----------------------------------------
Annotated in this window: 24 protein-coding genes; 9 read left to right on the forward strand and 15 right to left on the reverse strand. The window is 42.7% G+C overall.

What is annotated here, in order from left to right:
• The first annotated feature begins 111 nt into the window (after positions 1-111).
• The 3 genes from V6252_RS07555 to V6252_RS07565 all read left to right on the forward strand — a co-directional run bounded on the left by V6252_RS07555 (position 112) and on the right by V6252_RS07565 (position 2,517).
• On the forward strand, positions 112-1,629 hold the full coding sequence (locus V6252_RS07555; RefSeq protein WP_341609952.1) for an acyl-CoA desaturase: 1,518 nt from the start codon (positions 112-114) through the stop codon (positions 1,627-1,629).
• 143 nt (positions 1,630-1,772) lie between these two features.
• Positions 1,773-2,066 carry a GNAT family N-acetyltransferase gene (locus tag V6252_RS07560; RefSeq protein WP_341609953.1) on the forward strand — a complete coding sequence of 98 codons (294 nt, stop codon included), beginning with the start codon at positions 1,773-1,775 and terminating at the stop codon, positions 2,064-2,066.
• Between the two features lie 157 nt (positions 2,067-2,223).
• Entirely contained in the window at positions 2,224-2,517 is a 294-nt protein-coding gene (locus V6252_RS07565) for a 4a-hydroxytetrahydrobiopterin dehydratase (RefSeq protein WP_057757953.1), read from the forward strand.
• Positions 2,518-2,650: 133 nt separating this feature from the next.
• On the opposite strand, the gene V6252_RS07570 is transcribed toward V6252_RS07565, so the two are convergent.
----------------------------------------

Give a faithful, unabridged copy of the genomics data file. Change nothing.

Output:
Annotated in this window: 24 protein-coding genes; 9 read left to right on the forward strand and 15 right to left on the reverse strand. The window is 42.7% G+C overall.

What is annotated here, in order from left to right:
• The first annotated feature begins 111 nt into the window (after positions 1-111).
• The 3 genes from V6252_RS07555 to V6252_RS07565 all read left to right on the forward strand — a co-directional run bounded on the left by V6252_RS07555 (position 112) and on the right by V6252_RS07565 (position 2,517).
• On the forward strand, positions 112-1,629 hold the full coding sequence (locus V6252_RS07555; RefSeq protein WP_341609952.1) for an acyl-CoA desaturase: 1,518 nt from the start codon (positions 112-114) through the stop codon (positions 1,627-1,629).
• 143 nt (positions 1,630-1,772) lie between these two features.
• Positions 1,773-2,066 carry a GNAT family N-acetyltransferase gene (locus tag V6252_RS07560; RefSeq protein WP_341609953.1) on the forward strand — a complete coding sequence of 98 codons (294 nt, stop codon included), beginning with the start codon at positions 1,773-1,775 and terminating at the stop codon, positions 2,064-2,066.
• Between the two features lie 157 nt (positions 2,067-2,223).
• Entirely contained in the window at positions 2,224-2,517 is a 294-nt protein-coding gene (locus V6252_RS07565) for a 4a-hydroxytetrahydrobiopterin dehydratase (RefSeq protein WP_057757953.1), read from the forward strand.
• Positions 2,518-2,650: 133 nt separating this feature from the next.
• On the opposite strand, the gene V6252_RS07570 is transcribed toward V6252_RS07565, so the two are convergent.